Spoofing and Phishing
Spoofing is when someone disguises an email address, sender name, phone number, or website URL—often just by changing one letter, symbol, or number—to convince you that you are interacting with a trusted source.
For example, you might receive an email that looks like it’s from your boss, a company you’ve done business with, or even from someone in your family—but it actually isn’t.
Criminals count on being able to manipulate you into believing that these spoofed communications are real, which can lead you to download malicious software, send money, or disclose personal, financial, or other sensitive information.
Phishing schemes often use spoofing techniques to lure you in and get you to take the bait. These scams are designed to trick you into giving information to criminals that they shouldn’t have access to.
In a phishing scam, you might receive an email that appears to be from a legitimate business and is asking you to update or verify your personal information by replying to the email or visiting a website. The web address might look similar to one you’ve used before. The email may be convincing enough to get you to take the action requested.
But once you click on that link, you’re sent to a spoofed website that might look nearly identical to the real thing—like your bank or credit card site—and asked to enter sensitive information like passwords, credit card numbers, banking PINs, etc. These fake websites are used solely to steal your information.
Phishing has evolved and now has several variations that use similar techniques:
- Vishing scams happen over the phone, voice email, or VoIP (voice over Internet Protocol) calls.
- Smishing scams happen through SMS (text) messages.
- Pharming scams happen when malicious code is installed on your computer to redirect you to fake websites.
Spoofing and phishing are key parts of business email compromise scams.
To report spoofing or phishing attempts—or to report that you’ve been a victim—file a complaint with the FBI’s Internet Crime Complaint Center (IC3).
- Remember that companies generally don’t contact you to ask for your username or password.
- Don’t click on anything in an unsolicited email or text message. Look up the company’s phone number on your own (don’t use the one a potential scammer is providing), and call the company to ask if the request is legitimate.
- Carefully examine the email address, URL, and spelling used in any correspondence. Scammers use slight differences to trick your eye and gain your trust.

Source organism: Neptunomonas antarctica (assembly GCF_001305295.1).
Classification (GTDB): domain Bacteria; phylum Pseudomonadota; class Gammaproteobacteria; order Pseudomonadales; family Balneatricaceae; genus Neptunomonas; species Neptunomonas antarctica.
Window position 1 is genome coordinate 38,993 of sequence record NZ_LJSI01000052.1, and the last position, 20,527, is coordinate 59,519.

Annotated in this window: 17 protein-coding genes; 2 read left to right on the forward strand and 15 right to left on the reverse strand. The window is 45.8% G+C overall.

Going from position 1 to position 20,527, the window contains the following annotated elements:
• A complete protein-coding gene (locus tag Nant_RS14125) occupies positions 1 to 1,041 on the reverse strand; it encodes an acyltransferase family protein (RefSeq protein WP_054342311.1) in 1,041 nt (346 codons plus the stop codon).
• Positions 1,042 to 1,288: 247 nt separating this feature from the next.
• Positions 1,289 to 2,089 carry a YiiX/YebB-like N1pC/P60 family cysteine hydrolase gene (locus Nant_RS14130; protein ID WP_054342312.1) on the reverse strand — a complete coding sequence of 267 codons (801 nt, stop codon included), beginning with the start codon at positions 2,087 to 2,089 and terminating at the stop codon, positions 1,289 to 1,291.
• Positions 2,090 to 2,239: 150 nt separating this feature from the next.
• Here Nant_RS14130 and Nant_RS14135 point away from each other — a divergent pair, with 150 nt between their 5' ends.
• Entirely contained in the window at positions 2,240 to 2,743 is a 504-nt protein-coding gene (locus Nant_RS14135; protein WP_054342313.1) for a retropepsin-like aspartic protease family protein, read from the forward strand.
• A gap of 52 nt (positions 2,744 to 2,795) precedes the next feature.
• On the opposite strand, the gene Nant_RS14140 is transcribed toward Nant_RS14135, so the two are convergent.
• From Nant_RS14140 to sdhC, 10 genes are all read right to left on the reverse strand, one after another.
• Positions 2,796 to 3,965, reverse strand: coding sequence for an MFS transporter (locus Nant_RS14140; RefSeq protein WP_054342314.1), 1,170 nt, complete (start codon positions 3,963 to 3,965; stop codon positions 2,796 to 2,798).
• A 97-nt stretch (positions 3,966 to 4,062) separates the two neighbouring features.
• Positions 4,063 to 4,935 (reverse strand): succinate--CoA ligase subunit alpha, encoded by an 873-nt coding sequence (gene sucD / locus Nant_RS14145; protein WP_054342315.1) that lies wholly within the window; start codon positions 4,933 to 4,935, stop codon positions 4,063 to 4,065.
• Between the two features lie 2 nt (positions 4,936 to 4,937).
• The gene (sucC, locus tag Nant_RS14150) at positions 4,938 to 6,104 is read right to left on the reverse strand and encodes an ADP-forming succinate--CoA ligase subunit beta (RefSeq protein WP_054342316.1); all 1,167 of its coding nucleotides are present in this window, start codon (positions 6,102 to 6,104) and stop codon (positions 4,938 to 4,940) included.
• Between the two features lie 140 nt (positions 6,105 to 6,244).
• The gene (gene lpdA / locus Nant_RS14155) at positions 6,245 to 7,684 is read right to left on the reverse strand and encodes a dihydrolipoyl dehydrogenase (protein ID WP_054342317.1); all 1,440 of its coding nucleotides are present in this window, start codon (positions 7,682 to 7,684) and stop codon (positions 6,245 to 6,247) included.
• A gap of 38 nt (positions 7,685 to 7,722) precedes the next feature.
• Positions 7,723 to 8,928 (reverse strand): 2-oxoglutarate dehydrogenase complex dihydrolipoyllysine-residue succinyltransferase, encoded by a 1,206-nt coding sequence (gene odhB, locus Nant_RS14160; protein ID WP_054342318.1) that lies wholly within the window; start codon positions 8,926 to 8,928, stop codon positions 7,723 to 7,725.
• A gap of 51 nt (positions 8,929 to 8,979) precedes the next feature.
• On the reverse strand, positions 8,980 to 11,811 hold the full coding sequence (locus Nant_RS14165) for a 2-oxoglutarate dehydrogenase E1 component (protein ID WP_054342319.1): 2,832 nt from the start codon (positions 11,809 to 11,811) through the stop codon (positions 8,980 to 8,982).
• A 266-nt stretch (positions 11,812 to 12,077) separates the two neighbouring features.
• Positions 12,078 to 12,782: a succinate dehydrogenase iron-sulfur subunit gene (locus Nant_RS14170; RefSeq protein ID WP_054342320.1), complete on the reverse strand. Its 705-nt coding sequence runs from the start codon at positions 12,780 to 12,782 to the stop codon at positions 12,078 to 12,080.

- Be careful what you download. Never open an email attachment from someone you don’t know and be wary of email attachments forwarded to you.
- Set up two-factor (or multi-factor) authentication on any account that allows it, and never disable it.
- Be careful with what information you share online or on social media. By openly sharing things like pet names, schools you attended, family members, and your birthday, you can give a scammer all the information they need to guess your password or answer your security questions.
Public Service Announcements from IC3
03.20.2020 FBI Sees Rise in Fraud Schemes Related to the Coronavirus (COVID-19) Pandemic
Scammers are leveraging the COVID-19 pandemic to steal your money, your personal information, or both. Don’t let them.
06.10.2019 Cyber Actors Exploit ‘Secure’ Websites in Phishing Campaigns
Cyber criminals are conducting phishing schemes to acquire sensitive logins or other information by luring victims to a malicious website that looks secure.
09.18.2018 Cybercriminals Utilize Social Engineering Techniques to Obtain Employee Credentials to Conduct Payroll Diversion
Cybercriminals are targeting online payroll accounts of employees through phishing emails designed to capture an employee’s login credentials.
02.21.2018 Increase in W-2 Phishing Campaigns
Beginning in January 2017, IRS’s Online Fraud Detection & Prevention, which monitors for suspected IRS-related phishing emails, observed an increase in reports of compromised or spoofed emails requesting W-2 information.
Related FBI News and Multimedia
- 06.09.2021 FBI Phoenix Tech Tuesday: Phishing and Spoofing ScamsFBI Phoenix Special Agent Suzanne Allen describes the dangers of phishing and spoofing scams.
- 04.26.2021 International Scammer SentencedA man who used phishing techniques to steal millions of dollars in a global business email compromise scheme received a 10-year prison term for his crimes.
- 10.15.2019 Phishing the FamousA Georgia man who used phishing techniques to steal celebrities’ credit card numbers and use them fraudulently has been sentenced to prison for his crimes.